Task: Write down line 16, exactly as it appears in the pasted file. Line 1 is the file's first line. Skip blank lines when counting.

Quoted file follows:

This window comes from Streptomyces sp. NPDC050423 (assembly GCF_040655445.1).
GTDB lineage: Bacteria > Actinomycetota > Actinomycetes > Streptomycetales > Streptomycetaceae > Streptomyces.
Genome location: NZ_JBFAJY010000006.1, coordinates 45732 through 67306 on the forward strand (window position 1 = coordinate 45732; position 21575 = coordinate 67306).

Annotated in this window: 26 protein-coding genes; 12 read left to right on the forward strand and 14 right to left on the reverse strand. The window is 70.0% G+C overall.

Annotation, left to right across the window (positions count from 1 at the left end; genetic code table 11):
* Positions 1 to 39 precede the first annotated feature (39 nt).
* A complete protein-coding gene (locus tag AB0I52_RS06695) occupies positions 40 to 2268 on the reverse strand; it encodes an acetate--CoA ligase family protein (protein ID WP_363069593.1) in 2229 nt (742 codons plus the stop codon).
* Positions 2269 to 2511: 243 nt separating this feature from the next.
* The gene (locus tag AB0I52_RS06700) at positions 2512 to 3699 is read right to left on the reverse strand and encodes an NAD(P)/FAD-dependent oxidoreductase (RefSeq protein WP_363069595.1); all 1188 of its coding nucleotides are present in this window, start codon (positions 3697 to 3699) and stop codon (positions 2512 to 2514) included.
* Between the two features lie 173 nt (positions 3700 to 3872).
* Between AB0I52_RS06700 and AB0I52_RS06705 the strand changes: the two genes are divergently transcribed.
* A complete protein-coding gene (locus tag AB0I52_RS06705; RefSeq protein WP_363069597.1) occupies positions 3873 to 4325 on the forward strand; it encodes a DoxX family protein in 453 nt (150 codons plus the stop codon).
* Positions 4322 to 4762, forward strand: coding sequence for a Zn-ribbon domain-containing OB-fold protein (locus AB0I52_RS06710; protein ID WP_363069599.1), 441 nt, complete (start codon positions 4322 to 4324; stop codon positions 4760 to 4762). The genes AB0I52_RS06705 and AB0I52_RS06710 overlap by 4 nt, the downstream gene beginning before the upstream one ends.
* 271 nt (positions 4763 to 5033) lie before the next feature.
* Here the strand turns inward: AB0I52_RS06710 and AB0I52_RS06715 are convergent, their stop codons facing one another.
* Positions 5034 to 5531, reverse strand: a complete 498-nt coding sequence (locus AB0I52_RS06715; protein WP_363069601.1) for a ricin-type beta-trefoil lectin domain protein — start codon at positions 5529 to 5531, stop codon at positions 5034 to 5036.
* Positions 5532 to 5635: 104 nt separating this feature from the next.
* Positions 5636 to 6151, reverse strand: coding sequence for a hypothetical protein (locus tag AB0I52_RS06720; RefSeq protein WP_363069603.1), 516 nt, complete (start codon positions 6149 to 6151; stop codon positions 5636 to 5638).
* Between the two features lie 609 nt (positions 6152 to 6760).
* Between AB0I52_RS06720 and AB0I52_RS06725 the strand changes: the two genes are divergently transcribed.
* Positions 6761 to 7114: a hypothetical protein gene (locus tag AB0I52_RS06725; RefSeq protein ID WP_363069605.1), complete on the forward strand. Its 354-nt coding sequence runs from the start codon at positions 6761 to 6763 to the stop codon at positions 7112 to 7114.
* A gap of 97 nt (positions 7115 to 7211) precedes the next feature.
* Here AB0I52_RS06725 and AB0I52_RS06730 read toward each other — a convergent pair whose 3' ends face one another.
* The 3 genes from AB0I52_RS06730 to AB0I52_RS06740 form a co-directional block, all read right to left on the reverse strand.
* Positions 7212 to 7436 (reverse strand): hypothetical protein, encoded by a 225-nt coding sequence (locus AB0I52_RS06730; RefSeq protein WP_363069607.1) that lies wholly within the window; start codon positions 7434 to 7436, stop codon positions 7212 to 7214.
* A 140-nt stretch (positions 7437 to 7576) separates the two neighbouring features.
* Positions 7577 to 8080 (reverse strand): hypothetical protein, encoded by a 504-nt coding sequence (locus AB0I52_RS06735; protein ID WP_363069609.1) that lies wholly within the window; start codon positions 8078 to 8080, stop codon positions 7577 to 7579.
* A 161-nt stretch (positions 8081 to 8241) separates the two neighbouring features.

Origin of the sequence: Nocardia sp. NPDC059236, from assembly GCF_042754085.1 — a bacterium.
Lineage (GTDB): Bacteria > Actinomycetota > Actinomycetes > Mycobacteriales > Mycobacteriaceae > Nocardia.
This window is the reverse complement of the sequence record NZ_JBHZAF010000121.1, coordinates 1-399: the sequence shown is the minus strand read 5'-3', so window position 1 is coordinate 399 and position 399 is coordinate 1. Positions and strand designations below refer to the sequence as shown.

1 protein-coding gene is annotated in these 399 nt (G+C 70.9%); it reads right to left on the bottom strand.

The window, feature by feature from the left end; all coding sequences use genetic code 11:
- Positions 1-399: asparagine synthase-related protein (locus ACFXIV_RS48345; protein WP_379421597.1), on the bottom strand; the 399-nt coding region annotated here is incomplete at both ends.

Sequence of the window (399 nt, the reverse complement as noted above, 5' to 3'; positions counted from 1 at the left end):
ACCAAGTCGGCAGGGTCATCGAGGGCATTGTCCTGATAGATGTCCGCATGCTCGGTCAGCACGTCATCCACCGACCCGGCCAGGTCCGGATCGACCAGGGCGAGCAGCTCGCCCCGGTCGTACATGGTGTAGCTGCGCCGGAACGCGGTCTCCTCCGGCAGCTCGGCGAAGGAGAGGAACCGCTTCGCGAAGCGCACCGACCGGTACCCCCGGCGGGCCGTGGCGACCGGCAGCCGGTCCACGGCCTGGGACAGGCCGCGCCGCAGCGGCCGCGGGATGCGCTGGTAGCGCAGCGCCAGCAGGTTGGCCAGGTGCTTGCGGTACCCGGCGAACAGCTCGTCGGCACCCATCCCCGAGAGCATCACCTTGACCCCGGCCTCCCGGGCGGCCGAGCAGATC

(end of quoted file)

* Positions 5034 to 5531, reverse strand: a complete 498-nt coding sequence (locus AB0I52_RS06715; protein WP_363069601.1) for a ricin-type beta-trefoil lectin domain protein — start codon at positions 5529 to 5531, stop codon at positions 5034 to 5036.